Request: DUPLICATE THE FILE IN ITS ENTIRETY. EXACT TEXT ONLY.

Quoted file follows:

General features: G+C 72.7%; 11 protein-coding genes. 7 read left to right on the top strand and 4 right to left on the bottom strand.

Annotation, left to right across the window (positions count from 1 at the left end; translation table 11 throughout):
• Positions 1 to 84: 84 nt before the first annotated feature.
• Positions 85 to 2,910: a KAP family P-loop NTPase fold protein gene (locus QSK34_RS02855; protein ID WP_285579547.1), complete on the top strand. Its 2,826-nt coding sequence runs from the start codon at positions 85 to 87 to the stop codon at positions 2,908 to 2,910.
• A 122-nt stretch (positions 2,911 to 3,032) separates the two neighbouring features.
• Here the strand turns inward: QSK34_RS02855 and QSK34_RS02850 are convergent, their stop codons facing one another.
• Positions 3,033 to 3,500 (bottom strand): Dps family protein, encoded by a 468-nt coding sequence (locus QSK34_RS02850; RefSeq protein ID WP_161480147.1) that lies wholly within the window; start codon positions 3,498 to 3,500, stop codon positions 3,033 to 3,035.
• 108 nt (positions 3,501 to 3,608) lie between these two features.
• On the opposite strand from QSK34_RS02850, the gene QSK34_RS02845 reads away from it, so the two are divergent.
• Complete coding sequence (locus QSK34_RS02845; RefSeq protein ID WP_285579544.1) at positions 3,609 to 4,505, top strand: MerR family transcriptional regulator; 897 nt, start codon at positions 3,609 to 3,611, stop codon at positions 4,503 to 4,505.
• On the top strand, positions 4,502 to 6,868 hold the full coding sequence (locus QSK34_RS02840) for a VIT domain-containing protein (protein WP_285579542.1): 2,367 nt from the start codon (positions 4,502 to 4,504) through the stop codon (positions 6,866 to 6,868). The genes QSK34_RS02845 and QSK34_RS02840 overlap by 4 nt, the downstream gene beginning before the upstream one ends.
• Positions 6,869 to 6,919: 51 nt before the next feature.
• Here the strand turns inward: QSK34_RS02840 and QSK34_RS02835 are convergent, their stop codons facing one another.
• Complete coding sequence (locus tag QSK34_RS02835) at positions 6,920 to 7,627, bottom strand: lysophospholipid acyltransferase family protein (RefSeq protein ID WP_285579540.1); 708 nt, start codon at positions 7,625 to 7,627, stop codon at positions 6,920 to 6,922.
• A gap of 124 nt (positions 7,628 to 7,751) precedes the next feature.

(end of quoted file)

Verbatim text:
General features: G+C 72.7%; 11 protein-coding genes. 7 read left to right on the top strand and 4 right to left on the bottom strand.

Annotation, left to right across the window (positions count from 1 at the left end; translation table 11 throughout):
• Positions 1 to 84: 84 nt before the first annotated feature.
• Positions 85 to 2,910: a KAP family P-loop NTPase fold protein gene (locus QSK34_RS02855; protein ID WP_285579547.1), complete on the top strand. Its 2,826-nt coding sequence runs from the start codon at positions 85 to 87 to the stop codon at positions 2,908 to 2,910.
• A 122-nt stretch (positions 2,911 to 3,032) separates the two neighbouring features.
• Here the strand turns inward: QSK34_RS02855 and QSK34_RS02850 are convergent, their stop codons facing one another.
• Positions 3,033 to 3,500 (bottom strand): Dps family protein, encoded by a 468-nt coding sequence (locus QSK34_RS02850; RefSeq protein ID WP_161480147.1) that lies wholly within the window; start codon positions 3,498 to 3,500, stop codon positions 3,033 to 3,035.
• 108 nt (positions 3,501 to 3,608) lie between these two features.
• On the opposite strand from QSK34_RS02850, the gene QSK34_RS02845 reads away from it, so the two are divergent.
• Complete coding sequence (locus QSK34_RS02845; RefSeq protein ID WP_285579544.1) at positions 3,609 to 4,505, top strand: MerR family transcriptional regulator; 897 nt, start codon at positions 3,609 to 3,611, stop codon at positions 4,503 to 4,505.
• On the top strand, positions 4,502 to 6,868 hold the full coding sequence (locus QSK34_RS02840) for a VIT domain-containing protein (protein WP_285579542.1): 2,367 nt from the start codon (positions 4,502 to 4,504) through the stop codon (positions 6,866 to 6,868). The genes QSK34_RS02845 and QSK34_RS02840 overlap by 4 nt, the downstream gene beginning before the upstream one ends.
• Positions 6,869 to 6,919: 51 nt before the next feature.
• Here the strand turns inward: QSK34_RS02840 and QSK34_RS02835 are convergent, their stop codons facing one another.
• Complete coding sequence (locus tag QSK34_RS02835) at positions 6,920 to 7,627, bottom strand: lysophospholipid acyltransferase family protein (RefSeq protein ID WP_285579540.1); 708 nt, start codon at positions 7,625 to 7,627, stop codon at positions 6,920 to 6,922.
• A gap of 124 nt (positions 7,628 to 7,751) precedes the next feature.